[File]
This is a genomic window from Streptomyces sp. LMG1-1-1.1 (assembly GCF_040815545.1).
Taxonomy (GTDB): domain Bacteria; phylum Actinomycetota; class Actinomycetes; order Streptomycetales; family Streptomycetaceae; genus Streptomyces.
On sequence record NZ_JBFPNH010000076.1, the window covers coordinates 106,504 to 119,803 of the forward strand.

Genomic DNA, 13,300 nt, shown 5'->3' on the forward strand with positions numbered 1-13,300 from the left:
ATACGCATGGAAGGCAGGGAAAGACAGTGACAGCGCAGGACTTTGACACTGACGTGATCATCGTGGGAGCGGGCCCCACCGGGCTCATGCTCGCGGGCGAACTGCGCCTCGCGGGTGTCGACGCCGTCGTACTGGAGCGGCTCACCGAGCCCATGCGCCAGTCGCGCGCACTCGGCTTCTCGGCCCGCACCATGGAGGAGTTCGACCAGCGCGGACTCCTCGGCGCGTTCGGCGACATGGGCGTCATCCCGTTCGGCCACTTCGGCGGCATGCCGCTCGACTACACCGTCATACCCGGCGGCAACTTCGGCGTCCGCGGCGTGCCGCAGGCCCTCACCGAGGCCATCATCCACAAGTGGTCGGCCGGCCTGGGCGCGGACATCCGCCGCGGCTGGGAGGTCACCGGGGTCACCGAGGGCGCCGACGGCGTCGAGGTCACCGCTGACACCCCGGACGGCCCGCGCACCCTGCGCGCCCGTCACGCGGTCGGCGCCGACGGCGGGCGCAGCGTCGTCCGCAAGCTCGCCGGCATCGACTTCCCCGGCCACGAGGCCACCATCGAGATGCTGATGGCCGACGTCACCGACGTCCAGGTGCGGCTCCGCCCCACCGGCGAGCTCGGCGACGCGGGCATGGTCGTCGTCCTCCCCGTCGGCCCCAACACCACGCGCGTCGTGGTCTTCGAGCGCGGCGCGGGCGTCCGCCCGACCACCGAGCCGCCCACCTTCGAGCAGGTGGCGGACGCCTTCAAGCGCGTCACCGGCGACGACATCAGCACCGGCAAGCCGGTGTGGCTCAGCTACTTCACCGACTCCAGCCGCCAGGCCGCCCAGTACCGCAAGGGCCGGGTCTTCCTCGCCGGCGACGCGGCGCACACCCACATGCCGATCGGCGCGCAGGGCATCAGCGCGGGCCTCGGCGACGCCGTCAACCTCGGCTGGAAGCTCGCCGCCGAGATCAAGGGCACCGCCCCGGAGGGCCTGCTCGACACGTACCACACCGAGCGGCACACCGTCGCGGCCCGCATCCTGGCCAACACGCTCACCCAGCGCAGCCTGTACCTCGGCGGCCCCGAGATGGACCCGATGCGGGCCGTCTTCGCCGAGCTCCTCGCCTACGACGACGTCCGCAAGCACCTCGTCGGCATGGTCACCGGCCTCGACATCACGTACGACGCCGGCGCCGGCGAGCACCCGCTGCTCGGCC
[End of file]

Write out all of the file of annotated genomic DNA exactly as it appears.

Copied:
This is a genomic window from Streptomyces sp. LMG1-1-1.1 (assembly GCF_040815545.1).
Taxonomy (GTDB): domain Bacteria; phylum Actinomycetota; class Actinomycetes; order Streptomycetales; family Streptomycetaceae; genus Streptomyces.
On sequence record NZ_JBFPNH010000076.1, the window covers coordinates 106,504 to 119,803 of the forward strand.

Genomic DNA, 13,300 nt, shown 5'->3' on the forward strand with positions numbered 1-13,300 from the left:
ATACGCATGGAAGGCAGGGAAAGACAGTGACAGCGCAGGACTTTGACACTGACGTGATCATCGTGGGAGCGGGCCCCACCGGGCTCATGCTCGCGGGCGAACTGCGCCTCGCGGGTGTCGACGCCGTCGTACTGGAGCGGCTCACCGAGCCCATGCGCCAGTCGCGCGCACTCGGCTTCTCGGCCCGCACCATGGAGGAGTTCGACCAGCGCGGACTCCTCGGCGCGTTCGGCGACATGGGCGTCATCCCGTTCGGCCACTTCGGCGGCATGCCGCTCGACTACACCGTCATACCCGGCGGCAACTTCGGCGTCCGCGGCGTGCCGCAGGCCCTCACCGAGGCCATCATCCACAAGTGGTCGGCCGGCCTGGGCGCGGACATCCGCCGCGGCTGGGAGGTCACCGGGGTCACCGAGGGCGCCGACGGCGTCGAGGTCACCGCTGACACCCCGGACGGCCCGCGCACCCTGCGCGCCCGTCACGCGGTCGGCGCCGACGGCGGGCGCAGCGTCGTCCGCAAGCTCGCCGGCATCGACTTCCCCGGCCACGAGGCCACCATCGAGATGCTGATGGCCGACGTCACCGACGTCCAGGTGCGGCTCCGCCCCACCGGCGAGCTCGGCGACGCGGGCATGGTCGTCGTCCTCCCCGTCGGCCCCAACACCACGCGCGTCGTGGTCTTCGAGCGCGGCGCGGGCGTCCGCCCGACCACCGAGCCGCCCACCTTCGAGCAGGTGGCGGACGCCTTCAAGCGCGTCACCGGCGACGACATCAGCACCGGCAAGCCGGTGTGGCTCAGCTACTTCACCGACTCCAGCCGCCAGGCCGCCCAGTACCGCAAGGGCCGGGTCTTCCTCGCCGGCGACGCGGCGCACACCCACATGCCGATCGGCGCGCAGGGCATCAGCGCGGGCCTCGGCGACGCCGTCAACCTCGGCTGGAAGCTCGCCGCCGAGATCAAGGGCACCGCCCCGGAGGGCCTGCTCGACACGTACCACACCGAGCGGCACACCGTCGCGGCCCGCATCCTGGCCAACACGCTCACCCAGCGCAGCCTGTACCTCGGCGGCCCCGAGATGGACCCGATGCGGGCCGTCTTCGCCGAGCTCCTCGCCTACGACGACGTCCGCAAGCACCTCGTCGGCATGGTCACCGGCCTCGACATCACGTACGACGCCGGCGCCGGCGAGCACCCGCTGCTCGGCC